Establishment and Plan Availability. In 2021, the Bennet-Kaine Medicare-X plan would be available in areas with one or fewer options on the Exchange. The plan would also be available in rating areas with a shortage of providers or a lack of plan competition, including HPSAs and rural areas. By 2024, the plan would be available in all rating areas. In 2025, it would be available on the Small Business Health Options Program Exchange.
The bill allows the HHS Secretary to contract with outside entities to process claims or administer additional components of the plan. This includes contractors that currently administer certain functions for Medicare. The bill also directs the Secretary to gather data from State Insurance Commissioners in order to set adequate premiums.
Benefits. The plan would cover essential health benefits to align with other plans on the Exchange. Benefits like maternity and newborn care, as well as pediatric services, are optimally suited for Americans under 65, making it practical for families. The bill directs the Secretary to create options in the silver and gold tiers with flexibility to add bronze and platinum options. Advance Premium Tax Credits and Cost-Sharing Reduction payments would be available to enrollees.
Elimination of the Subsidy Cliff by Expanding Eligibility for Premium Tax Credits. The bill would eliminate the subsidy cliff by extending eligibility for the premium tax credit to those at and above 400% FPL. Individuals at 400% FPL would pay 9% of their income toward the “benchmark plan,” increasing to 13% of their income at 600% FPL and above.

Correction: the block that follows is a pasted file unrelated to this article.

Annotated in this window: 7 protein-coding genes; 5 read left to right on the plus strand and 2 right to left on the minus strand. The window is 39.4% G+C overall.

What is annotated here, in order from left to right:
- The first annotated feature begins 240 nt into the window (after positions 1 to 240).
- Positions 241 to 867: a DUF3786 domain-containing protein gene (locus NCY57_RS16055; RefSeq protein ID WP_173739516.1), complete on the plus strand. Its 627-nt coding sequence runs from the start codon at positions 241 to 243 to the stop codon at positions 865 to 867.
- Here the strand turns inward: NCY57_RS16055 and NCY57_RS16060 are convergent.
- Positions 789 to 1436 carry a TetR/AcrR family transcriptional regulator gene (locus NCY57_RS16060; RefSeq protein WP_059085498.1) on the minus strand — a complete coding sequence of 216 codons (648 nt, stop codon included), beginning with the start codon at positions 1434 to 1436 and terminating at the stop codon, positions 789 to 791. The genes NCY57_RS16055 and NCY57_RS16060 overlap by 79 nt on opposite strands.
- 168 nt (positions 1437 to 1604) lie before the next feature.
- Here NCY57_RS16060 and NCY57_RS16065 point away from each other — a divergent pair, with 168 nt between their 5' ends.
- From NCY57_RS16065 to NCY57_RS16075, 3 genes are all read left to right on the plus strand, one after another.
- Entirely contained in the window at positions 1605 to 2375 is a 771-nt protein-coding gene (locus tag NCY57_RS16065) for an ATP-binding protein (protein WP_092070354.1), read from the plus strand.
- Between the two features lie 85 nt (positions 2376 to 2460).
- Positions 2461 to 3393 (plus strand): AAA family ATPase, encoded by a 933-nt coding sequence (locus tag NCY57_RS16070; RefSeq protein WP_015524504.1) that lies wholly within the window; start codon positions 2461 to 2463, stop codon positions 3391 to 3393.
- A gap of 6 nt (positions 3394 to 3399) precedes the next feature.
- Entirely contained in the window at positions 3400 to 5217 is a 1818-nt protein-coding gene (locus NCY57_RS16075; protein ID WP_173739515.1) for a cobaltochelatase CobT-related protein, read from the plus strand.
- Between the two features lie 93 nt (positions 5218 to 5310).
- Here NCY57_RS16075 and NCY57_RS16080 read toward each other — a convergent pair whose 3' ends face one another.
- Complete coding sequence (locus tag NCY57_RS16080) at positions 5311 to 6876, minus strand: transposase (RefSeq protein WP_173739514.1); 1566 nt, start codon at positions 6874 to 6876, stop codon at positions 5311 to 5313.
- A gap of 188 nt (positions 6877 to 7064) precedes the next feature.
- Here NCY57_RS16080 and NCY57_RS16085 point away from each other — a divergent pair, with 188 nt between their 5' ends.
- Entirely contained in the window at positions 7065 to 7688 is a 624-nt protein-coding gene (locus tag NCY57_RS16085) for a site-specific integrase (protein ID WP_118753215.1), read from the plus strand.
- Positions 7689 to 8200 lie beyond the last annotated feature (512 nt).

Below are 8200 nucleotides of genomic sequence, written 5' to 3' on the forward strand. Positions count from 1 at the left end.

Enhancing Premium Affordability for Those Earning Less Than 400% FPL. For Americans below 400% FPL, the bill would reduce the percentage of income one is expected to contribute to the benchmark plan by 0.5 percentage points. These enhancements would promote affordability and encourage more families to get covered.
Reinsurance. The bill authorizes 3 years of funding for a national reinsurance program at $10 billion per year, which would reduce premiums.
Provider Network Reimbursement Rates. Providers who participate in Medicare and/or Medicaid would also accept Medicare-X patients. The bill directs the Secretary to enroll additional providers, such as pediatricians and OB/GYNs. The bill reimburses providers at Medicare rates, with flexibility for the Secretary to reimburse up to 125% of Medicare rates for hospitals and physicians located in rural areas.
Prescription Drugs. The bill gives the Secretary authority to negotiate drug prices under Part D and permits the public plan to participate in those arrangements. The Secretary is encouraged to utilize value-based payment arrangements for prescription drugs.
Delivery System Reform for an Enhanced Health Plan. The bill directs the Secretary to use outcomes-based alternative payment models that are aimed at care coordination for patients with chronic conditions. Providers would use innovative technology, such as telehealth and remote patient monitoring, and integrate social services like food, housing, and transportation. The bill additionally authorizes the Secretary to establish a grant program that would allow for broader experimentation with accountable communities for health, in order to integrate social needs in the delivery of health care services.
Funding. The bill would set premiums to cover the full actuarial cost of the plan, including administrative costs.
Traditional Medicare. The bill would have no effect on benefits offered through Medicare Fee-for-Service (FFS), Medicare Advantage, or the Medicare trust fund.